Scott Johnson is a Senior Application Security Consultant with AppSec Consulting with more than 12 years experience in Information Security.  He has held the CISSP and CEH certifications and has expertise in all aspects of ethical hacking / penetration testing and security operations.  Scott’s expertise is both technical and non-technical. In the soft non-technical areas, he has performed security awareness training to new hires, presented security briefings to senior management, acted as security liaison to non-security IT groups, and given presentations on current security topics. Additionally, he has written many policies and procedures, written and presented hundreds of vulnerability assessments, led several request for proposals to acquire new technologies, and coordinated with law enforcement on several forensic cases.  

In the technical realm, Scott has several years experience as a security analyst and as an ethical hacker. As a security analyst he used and administered tools such as: IPS systems, forensic tools, Anti-virus tools, security information management suites (SIMS), and web content management systems. For the past 5 years he has focused on ethical hacking. During this time Scott has performed hundreds of vulnerability assessments covering mobile devices, web applications and infrastructure systems.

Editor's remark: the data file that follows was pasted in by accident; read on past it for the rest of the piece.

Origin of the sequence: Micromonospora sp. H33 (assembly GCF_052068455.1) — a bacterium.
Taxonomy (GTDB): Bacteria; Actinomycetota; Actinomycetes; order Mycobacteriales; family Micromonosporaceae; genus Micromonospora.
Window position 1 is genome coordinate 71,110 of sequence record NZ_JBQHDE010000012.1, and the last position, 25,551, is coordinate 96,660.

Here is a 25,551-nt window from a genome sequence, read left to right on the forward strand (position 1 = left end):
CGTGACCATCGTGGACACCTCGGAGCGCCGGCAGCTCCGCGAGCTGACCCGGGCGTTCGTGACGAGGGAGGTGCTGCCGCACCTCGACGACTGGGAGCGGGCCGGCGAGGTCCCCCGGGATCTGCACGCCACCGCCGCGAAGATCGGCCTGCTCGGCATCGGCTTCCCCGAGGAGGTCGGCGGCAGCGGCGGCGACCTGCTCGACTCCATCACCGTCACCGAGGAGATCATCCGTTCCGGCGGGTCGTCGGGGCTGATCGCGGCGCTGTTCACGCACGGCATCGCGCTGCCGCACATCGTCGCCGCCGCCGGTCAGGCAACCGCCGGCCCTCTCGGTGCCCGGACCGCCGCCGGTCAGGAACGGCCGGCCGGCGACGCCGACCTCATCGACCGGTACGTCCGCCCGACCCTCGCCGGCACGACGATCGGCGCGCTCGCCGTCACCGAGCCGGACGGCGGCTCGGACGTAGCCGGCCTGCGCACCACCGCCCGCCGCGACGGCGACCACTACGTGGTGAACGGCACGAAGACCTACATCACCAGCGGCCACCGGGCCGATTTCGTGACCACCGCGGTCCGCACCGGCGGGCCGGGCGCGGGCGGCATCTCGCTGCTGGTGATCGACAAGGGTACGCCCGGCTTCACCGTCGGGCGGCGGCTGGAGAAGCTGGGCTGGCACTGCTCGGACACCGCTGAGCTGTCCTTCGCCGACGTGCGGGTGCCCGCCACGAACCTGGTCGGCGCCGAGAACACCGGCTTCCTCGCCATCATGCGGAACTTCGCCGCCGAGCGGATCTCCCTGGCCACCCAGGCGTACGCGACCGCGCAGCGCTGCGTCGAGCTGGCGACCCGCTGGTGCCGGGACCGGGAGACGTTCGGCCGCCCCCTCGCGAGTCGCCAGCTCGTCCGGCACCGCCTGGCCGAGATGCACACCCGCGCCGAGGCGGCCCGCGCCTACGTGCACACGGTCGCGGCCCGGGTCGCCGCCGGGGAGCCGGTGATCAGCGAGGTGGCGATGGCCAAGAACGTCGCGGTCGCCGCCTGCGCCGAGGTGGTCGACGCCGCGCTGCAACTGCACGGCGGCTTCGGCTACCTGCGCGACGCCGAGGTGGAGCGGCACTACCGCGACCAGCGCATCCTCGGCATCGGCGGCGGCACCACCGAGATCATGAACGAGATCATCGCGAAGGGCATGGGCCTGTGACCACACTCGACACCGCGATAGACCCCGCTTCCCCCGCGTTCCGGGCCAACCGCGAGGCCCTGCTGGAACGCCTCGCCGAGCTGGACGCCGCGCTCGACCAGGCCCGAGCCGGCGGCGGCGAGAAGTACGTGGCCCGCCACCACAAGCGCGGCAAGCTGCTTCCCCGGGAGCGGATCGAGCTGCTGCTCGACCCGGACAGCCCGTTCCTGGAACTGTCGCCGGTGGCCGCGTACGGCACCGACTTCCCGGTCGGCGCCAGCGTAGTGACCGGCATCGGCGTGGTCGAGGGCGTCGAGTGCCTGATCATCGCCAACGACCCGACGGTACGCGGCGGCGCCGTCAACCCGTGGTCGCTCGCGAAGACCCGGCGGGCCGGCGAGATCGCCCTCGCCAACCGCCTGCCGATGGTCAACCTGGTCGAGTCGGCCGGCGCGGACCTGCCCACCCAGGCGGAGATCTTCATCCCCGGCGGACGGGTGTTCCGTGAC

Scott’s IT career started after graduating from Georgia College and State University in the US Army Military Intelligence Corp. where he worked as an engineer on top-secret electronic warfare systems. Scott is active in his community by serving as a board member of his church and volunteering his time for community out reach projects.